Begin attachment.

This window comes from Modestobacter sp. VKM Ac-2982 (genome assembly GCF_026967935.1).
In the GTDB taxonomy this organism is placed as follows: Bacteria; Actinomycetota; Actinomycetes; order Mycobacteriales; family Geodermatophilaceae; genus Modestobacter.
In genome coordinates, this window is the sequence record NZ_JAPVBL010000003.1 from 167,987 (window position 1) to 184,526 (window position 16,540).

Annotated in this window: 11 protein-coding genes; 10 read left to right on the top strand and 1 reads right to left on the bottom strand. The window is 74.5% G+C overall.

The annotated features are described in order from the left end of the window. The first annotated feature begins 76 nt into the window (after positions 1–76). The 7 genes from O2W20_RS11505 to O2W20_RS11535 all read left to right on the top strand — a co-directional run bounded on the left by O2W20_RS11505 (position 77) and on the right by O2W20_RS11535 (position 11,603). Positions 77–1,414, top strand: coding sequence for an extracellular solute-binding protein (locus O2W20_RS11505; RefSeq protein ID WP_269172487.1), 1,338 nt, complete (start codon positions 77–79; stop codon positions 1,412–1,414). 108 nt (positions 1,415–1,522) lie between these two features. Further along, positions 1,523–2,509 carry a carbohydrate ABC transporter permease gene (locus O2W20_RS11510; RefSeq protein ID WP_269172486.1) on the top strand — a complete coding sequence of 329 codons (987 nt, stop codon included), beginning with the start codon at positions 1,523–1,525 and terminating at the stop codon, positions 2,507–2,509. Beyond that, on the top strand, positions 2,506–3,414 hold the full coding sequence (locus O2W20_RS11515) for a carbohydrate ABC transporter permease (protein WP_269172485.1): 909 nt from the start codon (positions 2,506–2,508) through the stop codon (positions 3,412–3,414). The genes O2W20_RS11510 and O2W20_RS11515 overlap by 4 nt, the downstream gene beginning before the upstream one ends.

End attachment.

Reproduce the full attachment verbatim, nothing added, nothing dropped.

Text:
This window comes from Modestobacter sp. VKM Ac-2982 (genome assembly GCF_026967935.1).
In the GTDB taxonomy this organism is placed as follows: Bacteria; Actinomycetota; Actinomycetes; order Mycobacteriales; family Geodermatophilaceae; genus Modestobacter.
In genome coordinates, this window is the sequence record NZ_JAPVBL010000003.1 from 167,987 (window position 1) to 184,526 (window position 16,540).

Annotated in this window: 11 protein-coding genes; 10 read left to right on the top strand and 1 reads right to left on the bottom strand. The window is 74.5% G+C overall.

The annotated features are described in order from the left end of the window. The first annotated feature begins 76 nt into the window (after positions 1–76). The 7 genes from O2W20_RS11505 to O2W20_RS11535 all read left to right on the top strand — a co-directional run bounded on the left by O2W20_RS11505 (position 77) and on the right by O2W20_RS11535 (position 11,603). Positions 77–1,414, top strand: coding sequence for an extracellular solute-binding protein (locus O2W20_RS11505; RefSeq protein ID WP_269172487.1), 1,338 nt, complete (start codon positions 77–79; stop codon positions 1,412–1,414). 108 nt (positions 1,415–1,522) lie between these two features. Further along, positions 1,523–2,509 carry a carbohydrate ABC transporter permease gene (locus O2W20_RS11510; RefSeq protein ID WP_269172486.1) on the top strand — a complete coding sequence of 329 codons (987 nt, stop codon included), beginning with the start codon at positions 1,523–1,525 and terminating at the stop codon, positions 2,507–2,509. Beyond that, on the top strand, positions 2,506–3,414 hold the full coding sequence (locus O2W20_RS11515) for a carbohydrate ABC transporter permease (protein WP_269172485.1): 909 nt from the start codon (positions 2,506–2,508) through the stop codon (positions 3,412–3,414). The genes O2W20_RS11510 and O2W20_RS11515 overlap by 4 nt, the downstream gene beginning before the upstream one ends.